In one of the first battles of the American Navy, Benedict Arnold was defeated after a day of fierce fighting, and most of his ships were captured or burned. The battle and Arnold’s defense of Lake Champlain delayed the British advance to the Hudson River Valley.
The naval Battle of Valcour Island, also known as the Battle of Valcour Bay, took place on October 11, 1776, on Lake Champlain. The main action took place in Valcour Bay, a narrow strait between the New York mainland and Valcour Island. The battle is generally regarded as one of the first naval battles of the American Revolutionary War, and one of the first fought by the United States Navy. Most of the ships in the American fleet under the command of Benedict Arnold were captured or destroyed by a British force under the overall direction of General Guy Carleton. Despite losing 11 ships and nearly 200 sailors to capture or casualty, the American defense of Lake Champlain stalled British plans to reach the upper Hudson River valley.
Carleton's fleet, commanded by Captain Thomas Pringle and including 50 unarmed support vessels, sailed into Lake Champlain on October 9. On the 11th, after two days of sailing south in search of Arnold’s fleet, the British ships passed the northern tip of Valcour Island where Arnold had positioned his ships in a line. Arnold sent out the Congress and the Royal Savage to draw the attention of the British. However, after several exchanges of fire, both American crews were forced to abandon their vessels after running aground and being swarmed by British warships.
The British gunboats and warships then maneuvered within range of the main American line. Though struggling against a stiff headwind, the British fleet was successful in positioning most of its ships in a line of battle against Arnold around 12:30 pm. Both fleets exchanged heavy volleys of cannon fire with several ships on both sides taking serious damage. Arnold’s Revenge was heavily hit and the Philadelphia was also damaged and eventually sank around 6:30 pm that afternoon. A British sloop, the Carleton, whose guns wrought havoc against the smaller American boats, became the focus of American attention. Enduring a withering cannonade, the Carleton’s casualties were relatively significant – taking sixteen total casualties – and she was also heavily damaged.
As darkness approached, the British 22-gun Inflexible finally reached the action. The largest of the ships to engage in the battle, she quickly silenced most of Arnold's fleet, and sent the rest sailing for cover. The British also began landing Native American auxiliaries on both Valcour Island and the lakeshore, in order to deny the Americans the possibility of retreating to land. As darkness fell, the American fleet retreated, and the British called off the attack, in part because some boats had run out of ammunition.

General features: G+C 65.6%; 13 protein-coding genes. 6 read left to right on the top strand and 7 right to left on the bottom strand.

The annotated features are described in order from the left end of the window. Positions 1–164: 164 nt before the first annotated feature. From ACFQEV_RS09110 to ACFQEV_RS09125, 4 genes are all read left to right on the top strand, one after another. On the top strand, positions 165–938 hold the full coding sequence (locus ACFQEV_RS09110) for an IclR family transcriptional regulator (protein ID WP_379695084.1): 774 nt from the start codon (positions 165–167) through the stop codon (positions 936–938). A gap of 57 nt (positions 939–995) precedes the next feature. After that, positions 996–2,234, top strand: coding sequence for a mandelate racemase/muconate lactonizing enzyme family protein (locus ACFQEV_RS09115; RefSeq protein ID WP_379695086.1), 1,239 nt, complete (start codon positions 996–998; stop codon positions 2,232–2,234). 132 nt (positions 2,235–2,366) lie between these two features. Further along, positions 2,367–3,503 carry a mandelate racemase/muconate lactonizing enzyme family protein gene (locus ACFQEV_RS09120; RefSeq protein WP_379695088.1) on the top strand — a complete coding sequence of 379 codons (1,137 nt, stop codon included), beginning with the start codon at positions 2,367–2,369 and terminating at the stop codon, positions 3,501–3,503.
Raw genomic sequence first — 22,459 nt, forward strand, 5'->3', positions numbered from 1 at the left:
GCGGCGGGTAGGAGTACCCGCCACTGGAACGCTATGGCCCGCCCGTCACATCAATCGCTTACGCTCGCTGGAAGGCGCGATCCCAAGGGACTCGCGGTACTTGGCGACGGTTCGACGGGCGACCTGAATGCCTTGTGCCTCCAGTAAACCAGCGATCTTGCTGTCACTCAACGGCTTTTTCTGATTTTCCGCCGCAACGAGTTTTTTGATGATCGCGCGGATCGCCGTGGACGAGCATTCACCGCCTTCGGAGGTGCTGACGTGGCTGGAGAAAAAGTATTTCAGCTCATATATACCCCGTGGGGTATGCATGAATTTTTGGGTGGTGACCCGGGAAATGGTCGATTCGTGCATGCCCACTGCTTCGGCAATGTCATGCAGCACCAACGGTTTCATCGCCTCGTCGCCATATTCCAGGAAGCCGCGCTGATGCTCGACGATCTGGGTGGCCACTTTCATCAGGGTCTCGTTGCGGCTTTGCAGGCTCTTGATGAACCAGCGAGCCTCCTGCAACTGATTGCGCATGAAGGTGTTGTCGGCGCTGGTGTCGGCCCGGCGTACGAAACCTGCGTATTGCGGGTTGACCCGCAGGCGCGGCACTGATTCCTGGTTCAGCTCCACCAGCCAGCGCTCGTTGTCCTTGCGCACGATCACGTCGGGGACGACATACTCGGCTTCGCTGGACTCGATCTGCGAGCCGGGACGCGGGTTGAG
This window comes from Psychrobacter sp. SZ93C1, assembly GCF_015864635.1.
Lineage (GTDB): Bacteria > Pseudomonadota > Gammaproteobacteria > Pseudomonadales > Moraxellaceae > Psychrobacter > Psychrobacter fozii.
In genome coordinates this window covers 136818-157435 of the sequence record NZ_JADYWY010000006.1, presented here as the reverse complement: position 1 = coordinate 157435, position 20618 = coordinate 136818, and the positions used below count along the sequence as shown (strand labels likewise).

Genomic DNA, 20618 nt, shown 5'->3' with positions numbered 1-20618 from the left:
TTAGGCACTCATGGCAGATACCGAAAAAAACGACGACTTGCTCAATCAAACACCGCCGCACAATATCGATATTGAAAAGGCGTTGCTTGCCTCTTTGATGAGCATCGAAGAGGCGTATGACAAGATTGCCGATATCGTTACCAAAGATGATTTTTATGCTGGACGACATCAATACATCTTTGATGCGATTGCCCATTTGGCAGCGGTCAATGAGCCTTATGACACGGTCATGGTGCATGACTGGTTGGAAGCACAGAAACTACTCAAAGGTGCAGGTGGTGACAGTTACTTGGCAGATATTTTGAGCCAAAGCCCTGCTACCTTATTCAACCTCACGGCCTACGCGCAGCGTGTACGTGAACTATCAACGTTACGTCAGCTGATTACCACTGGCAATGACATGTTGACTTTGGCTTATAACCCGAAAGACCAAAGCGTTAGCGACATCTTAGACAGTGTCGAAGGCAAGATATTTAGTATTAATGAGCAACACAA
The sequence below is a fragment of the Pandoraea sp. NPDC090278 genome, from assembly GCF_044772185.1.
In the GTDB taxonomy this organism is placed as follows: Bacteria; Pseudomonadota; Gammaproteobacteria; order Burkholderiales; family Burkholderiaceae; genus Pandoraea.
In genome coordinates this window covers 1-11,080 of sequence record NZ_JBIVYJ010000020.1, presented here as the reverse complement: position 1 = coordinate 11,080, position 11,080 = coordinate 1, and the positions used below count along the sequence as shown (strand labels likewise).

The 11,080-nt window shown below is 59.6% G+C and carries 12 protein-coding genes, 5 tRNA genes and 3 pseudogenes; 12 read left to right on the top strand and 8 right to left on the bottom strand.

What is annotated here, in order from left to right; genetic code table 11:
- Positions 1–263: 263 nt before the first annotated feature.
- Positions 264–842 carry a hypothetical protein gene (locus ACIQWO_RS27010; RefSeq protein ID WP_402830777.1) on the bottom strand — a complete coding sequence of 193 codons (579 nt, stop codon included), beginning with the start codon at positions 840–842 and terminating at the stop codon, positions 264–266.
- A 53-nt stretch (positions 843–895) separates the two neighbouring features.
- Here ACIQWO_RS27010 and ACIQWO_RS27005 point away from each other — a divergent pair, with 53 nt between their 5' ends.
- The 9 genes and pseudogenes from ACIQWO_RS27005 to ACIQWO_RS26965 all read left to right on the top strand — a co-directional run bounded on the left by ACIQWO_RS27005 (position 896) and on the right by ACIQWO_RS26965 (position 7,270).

With darkness came the realization that most of the American ships were damaged or sinking and the crews reported around 60 casualties, whereas the British reported around 40 casualties on their ships. Knowing that he had no chance of defeating the powerful British fleet, Arnold decided to abandon the fight under the cover of night for Fort Crown Point 35 miles away. On the moonless foggy night, Arnold’s fleet threaded its way through a gap about one mile wide between the British ships and Valcour Island, and by morning, they had slipped away. Gen. Carleton, upset that the Americans had escaped him, immediately sent his fleet around Valcour Island to find them.
Adverse winds as well as damaged and leaky boats slowed the American fleet's progress. Eventually the British vessels located and gave chase to the struggling American for the next two days. Along their escape route, many of Arnold’s ships were purposefully run aground and burned rather than falling into the surging British. The Washington however, too slow to make it for land where her crew could make their escape, was forced to surrender to the faster British ships.
Arnold then led the remaining smaller craft into a small bay on the Vermont shore which was far too shallow for the larger British ships to give chase. These boats were run aground, stripped, and set on fire, with their flags still flying. Arnold, the last to run his ship aground, personally torched his flagship Congress. The surviving ships' crews, numbering about 200, then made their way overland to Fort Crown Point. Upon reaching their destination, they were pleasantly surprised to see four surviving American ships which had, unbeknownst to them, escaped the British fleet shortly after the battle began on the 11th.
Despite this consolation, Arnold knew control of the lake was firmly in British hands, and he ordered the destruction of the fort before retreating Ticonderoga. With winter settling in, Carleton opted not to push further down into the upper Hudson against for Ticonderoga, and thus, his goal of stalling the British expedition had ultimately succeeded despite the drubbing his fleet took at Valcour Island.